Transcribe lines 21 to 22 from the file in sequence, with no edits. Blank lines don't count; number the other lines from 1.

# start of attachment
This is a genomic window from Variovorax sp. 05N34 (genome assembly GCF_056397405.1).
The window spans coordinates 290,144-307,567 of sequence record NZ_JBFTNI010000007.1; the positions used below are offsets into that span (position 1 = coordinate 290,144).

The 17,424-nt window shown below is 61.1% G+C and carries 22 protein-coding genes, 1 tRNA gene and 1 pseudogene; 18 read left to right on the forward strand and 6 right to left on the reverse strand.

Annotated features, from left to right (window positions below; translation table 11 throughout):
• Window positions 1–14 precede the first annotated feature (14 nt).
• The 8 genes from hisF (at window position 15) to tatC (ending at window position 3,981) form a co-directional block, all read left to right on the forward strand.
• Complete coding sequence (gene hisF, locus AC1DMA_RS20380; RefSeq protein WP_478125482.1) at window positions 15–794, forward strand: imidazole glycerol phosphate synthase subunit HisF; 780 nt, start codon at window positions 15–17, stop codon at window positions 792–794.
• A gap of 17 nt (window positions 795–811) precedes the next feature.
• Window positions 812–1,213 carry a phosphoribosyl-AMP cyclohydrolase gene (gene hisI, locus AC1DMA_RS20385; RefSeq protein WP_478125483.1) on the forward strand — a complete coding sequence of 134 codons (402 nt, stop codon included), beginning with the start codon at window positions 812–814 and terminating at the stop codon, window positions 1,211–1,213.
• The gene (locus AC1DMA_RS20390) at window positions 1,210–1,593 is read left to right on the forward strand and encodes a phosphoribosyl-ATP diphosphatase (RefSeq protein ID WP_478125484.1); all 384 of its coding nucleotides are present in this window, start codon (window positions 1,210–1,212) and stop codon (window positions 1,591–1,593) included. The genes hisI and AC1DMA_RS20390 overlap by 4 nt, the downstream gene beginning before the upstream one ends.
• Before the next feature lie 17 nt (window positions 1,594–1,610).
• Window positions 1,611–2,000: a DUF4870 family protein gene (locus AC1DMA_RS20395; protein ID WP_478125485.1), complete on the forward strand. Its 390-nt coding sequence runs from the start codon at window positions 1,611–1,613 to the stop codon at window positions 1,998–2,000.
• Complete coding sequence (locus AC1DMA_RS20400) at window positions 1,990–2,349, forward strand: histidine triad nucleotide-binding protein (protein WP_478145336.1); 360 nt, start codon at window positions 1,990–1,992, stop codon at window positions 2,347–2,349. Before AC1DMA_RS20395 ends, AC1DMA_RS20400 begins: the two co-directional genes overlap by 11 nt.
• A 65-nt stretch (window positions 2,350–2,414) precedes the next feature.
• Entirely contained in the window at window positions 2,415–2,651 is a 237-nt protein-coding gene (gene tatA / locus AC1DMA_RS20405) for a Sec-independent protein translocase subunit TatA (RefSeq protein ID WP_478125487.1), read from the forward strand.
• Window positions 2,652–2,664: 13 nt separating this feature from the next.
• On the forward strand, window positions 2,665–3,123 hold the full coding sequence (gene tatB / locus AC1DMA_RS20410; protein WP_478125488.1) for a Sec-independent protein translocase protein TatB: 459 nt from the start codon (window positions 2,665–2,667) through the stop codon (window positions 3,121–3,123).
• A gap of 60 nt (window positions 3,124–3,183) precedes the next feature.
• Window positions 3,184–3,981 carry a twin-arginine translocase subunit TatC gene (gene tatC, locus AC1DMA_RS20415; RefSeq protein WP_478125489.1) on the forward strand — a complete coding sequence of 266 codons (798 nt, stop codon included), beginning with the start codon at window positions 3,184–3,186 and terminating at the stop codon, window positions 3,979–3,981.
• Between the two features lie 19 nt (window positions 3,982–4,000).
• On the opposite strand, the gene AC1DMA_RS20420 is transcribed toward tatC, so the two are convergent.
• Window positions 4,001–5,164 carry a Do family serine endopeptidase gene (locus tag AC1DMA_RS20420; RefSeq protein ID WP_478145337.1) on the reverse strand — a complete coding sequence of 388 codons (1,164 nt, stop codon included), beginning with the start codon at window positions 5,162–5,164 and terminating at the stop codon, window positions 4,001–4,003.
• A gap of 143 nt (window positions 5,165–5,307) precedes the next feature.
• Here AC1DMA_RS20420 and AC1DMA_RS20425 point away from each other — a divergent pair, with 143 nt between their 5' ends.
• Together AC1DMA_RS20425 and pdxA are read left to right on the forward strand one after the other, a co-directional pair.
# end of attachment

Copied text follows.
• On the opposite strand, the gene AC1DMA_RS20420 is transcribed toward tatC, so the two are convergent.
• Window positions 4,001–5,164 carry a Do family serine endopeptidase gene (locus tag AC1DMA_RS20420; RefSeq protein ID WP_478145337.1) on the reverse strand — a complete coding sequence of 388 codons (1,164 nt, stop codon included), beginning with the start codon at window positions 5,162–5,164 and terminating at the stop codon, window positions 4,001–4,003.